The history of technology has been dominated by men, and technology products have historically been focused on men. However, this is clearly changing and the social media wave we are now experiencing is largely driven by women - two of the largest technology companies in the world (HP and IBM) are led by women, and Dell has a massive investment in building up women as as both a resource and a market.
The world is changing and no one better demonstrates that than Genevieve Bell, Ph.D., Intel's ethnologist in residence. Dr. Bell has been actively driving the wave that is encompassing the industry and this week was inducted into the Hall of Fame for WITI (Women In Technology International) along with three others.
While they'll formally receive the award at the WITI Awards Ceremony in June, I thought it would be interesting to continue to challenge the obsolete view that technology is driven by and built for men. It really isn't, not anymore.
The Women in Technology Hall of Fame goes back to 1996 and back then there were 10 winners ranging from one of the first IBM VPs, to the woman who developed Kevlar for DuPont, to the secretary of the Air Force, to the dean of engineering for Cooper Union Engineering School. In 1997, the list got even larger and included the women who programmed one of the first large-scale computers (ENIAC), the manager for the Mars Exploration, pre-Yahoo Carol Bartz, the head of the Bill and Melinda Gates Foundation and a Nobel Laureate.
After 1997, the list dropped to about 3 to 5 a year and included the founding director of the Institute for Women and Technology, the CEO of Berlitz, the VP of Comcast, a NASA astronaut, CTO of Agilent, a dean of engineering at Duke University, an IBM GM, VP and CIO of IBM, chairman of iRobot, EVP and CTO of Motorola, CTO of IBM, VP of IBM, VP of Intel, Dr. Ruth (yes, THE Dr. Ruth), CTO of HP, VP of IBM and a CTO from Xerox.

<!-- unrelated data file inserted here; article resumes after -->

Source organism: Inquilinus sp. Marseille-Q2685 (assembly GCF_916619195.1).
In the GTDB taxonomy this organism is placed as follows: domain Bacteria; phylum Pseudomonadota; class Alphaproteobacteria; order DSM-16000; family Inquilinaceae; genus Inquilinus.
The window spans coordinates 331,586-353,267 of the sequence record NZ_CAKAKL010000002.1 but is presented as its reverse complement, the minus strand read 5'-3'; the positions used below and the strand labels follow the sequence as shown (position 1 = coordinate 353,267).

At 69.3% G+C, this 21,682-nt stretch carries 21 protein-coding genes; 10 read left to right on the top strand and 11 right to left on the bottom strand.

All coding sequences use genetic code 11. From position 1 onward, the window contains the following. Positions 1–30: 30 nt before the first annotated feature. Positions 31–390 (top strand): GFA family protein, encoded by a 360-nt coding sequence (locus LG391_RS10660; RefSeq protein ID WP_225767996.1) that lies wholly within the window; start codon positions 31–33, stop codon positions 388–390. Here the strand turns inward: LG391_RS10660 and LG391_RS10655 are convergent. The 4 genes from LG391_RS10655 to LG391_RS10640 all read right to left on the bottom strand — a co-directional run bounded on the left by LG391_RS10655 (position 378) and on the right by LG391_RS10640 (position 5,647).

It is interesting to note that IBM dominates these awards, suggesting it is the most aggressive at internally promoting women in technology. These titles also represent some of the most powerful in technology, ranging from CEOs to those who actually were instrumental in creating and managing the products that make the technology market as powerful as it is in the U.S. and the world.
This year, the field of winners, while short, is arguably one of the most impressive so far. It begins with Genevieve Bell, who has been driving Intel's look into the future for some time, fighting the tendency to forget that people have to use this stuff, and helping create a vastly better human machine relationship in technology.
It includes Jane Lubchenco, the under secretary of commerce for NOAA, and she is on the frontlines with regard to protecting our environment and protecting us against catastrophic weather events. IBM VP of Technology Joanne Martin is responsible for IBM's technology strategy and was the founding editor of MIT's Supercomputer Journal. And, finally, Gwynne Shotwell, the president of SpaceX, who is arguably the leader in privatized extra-terrestrial companies having successfully completed 40 launches and helped to generate $3 billion in space revenue.
Three of the four women are Ph.D.s and the only one who doesn't have a doctorate runs a space ship company.
What this continues to showcase is the increasingly important and critical roles women play in what has long been thought to be a man's industry. Women have already emerged as the major drivers in social networking, and now are increasingly leading the future in technology development and adoption. It may very well be a company led by a woman that truly makes space a profitable place to do business.
For my friend Genevieve Bell, though, this is a validation that technology not only can be made better by focusing on people, it can be made more interesting too. For what is more interesting than a company that chooses to study and build products for us as individuals rather than just throw technical crap over the wall and hope someone will eventually want to buy it? Bell is one of those precious hybrids who can speak to engineers and still understand people.
We need many more like her and my congratulations goes out to each of this year's winners. The awards are well deserved and with more people like them, our future will be in better hands.